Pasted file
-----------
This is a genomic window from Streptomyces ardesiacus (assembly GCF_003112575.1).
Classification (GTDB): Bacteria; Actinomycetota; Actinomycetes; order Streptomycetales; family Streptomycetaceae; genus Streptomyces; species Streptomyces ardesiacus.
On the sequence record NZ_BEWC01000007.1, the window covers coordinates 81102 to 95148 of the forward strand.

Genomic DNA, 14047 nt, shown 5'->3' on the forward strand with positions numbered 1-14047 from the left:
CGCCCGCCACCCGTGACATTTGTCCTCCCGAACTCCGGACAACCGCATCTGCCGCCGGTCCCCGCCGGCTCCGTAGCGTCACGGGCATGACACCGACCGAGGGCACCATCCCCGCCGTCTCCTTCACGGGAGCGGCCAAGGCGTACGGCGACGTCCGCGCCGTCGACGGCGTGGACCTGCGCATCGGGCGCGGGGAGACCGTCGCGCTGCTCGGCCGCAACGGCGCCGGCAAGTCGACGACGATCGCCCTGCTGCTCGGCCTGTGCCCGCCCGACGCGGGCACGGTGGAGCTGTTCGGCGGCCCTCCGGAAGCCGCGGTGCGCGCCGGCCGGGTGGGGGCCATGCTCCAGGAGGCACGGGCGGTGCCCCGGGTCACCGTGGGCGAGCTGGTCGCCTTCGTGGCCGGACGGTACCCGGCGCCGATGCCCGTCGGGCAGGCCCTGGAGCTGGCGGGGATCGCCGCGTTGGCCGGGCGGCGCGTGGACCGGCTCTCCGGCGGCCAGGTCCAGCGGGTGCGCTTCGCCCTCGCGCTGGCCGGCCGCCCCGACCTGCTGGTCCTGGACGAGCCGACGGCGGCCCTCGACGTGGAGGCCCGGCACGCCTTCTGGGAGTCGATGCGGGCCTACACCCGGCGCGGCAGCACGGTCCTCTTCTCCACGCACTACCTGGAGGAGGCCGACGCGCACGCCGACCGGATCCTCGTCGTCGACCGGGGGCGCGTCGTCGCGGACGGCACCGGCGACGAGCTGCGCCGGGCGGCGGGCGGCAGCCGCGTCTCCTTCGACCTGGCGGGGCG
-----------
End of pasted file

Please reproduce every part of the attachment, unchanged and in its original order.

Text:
This is a genomic window from Streptomyces ardesiacus (assembly GCF_003112575.1).
Classification (GTDB): Bacteria; Actinomycetota; Actinomycetes; order Streptomycetales; family Streptomycetaceae; genus Streptomyces; species Streptomyces ardesiacus.
On the sequence record NZ_BEWC01000007.1, the window covers coordinates 81102 to 95148 of the forward strand.

Genomic DNA, 14047 nt, shown 5'->3' on the forward strand with positions numbered 1-14047 from the left:
CGCCCGCCACCCGTGACATTTGTCCTCCCGAACTCCGGACAACCGCATCTGCCGCCGGTCCCCGCCGGCTCCGTAGCGTCACGGGCATGACACCGACCGAGGGCACCATCCCCGCCGTCTCCTTCACGGGAGCGGCCAAGGCGTACGGCGACGTCCGCGCCGTCGACGGCGTGGACCTGCGCATCGGGCGCGGGGAGACCGTCGCGCTGCTCGGCCGCAACGGCGCCGGCAAGTCGACGACGATCGCCCTGCTGCTCGGCCTGTGCCCGCCCGACGCGGGCACGGTGGAGCTGTTCGGCGGCCCTCCGGAAGCCGCGGTGCGCGCCGGCCGGGTGGGGGCCATGCTCCAGGAGGCACGGGCGGTGCCCCGGGTCACCGTGGGCGAGCTGGTCGCCTTCGTGGCCGGACGGTACCCGGCGCCGATGCCCGTCGGGCAGGCCCTGGAGCTGGCGGGGATCGCCGCGTTGGCCGGGCGGCGCGTGGACCGGCTCTCCGGCGGCCAGGTCCAGCGGGTGCGCTTCGCCCTCGCGCTGGCCGGCCGCCCCGACCTGCTGGTCCTGGACGAGCCGACGGCGGCCCTCGACGTGGAGGCCCGGCACGCCTTCTGGGAGTCGATGCGGGCCTACACCCGGCGCGGCAGCACGGTCCTCTTCTCCACGCACTACCTGGAGGAGGCCGACGCGCACGCCGACCGGATCCTCGTCGTCGACCGGGGGCGCGTCGTCGCGGACGGCACCGGCGACGAGCTGCGCCGGGCGGCGGGCGGCAGCCGCGTCTCCTTCGACCTGGCGGGGCG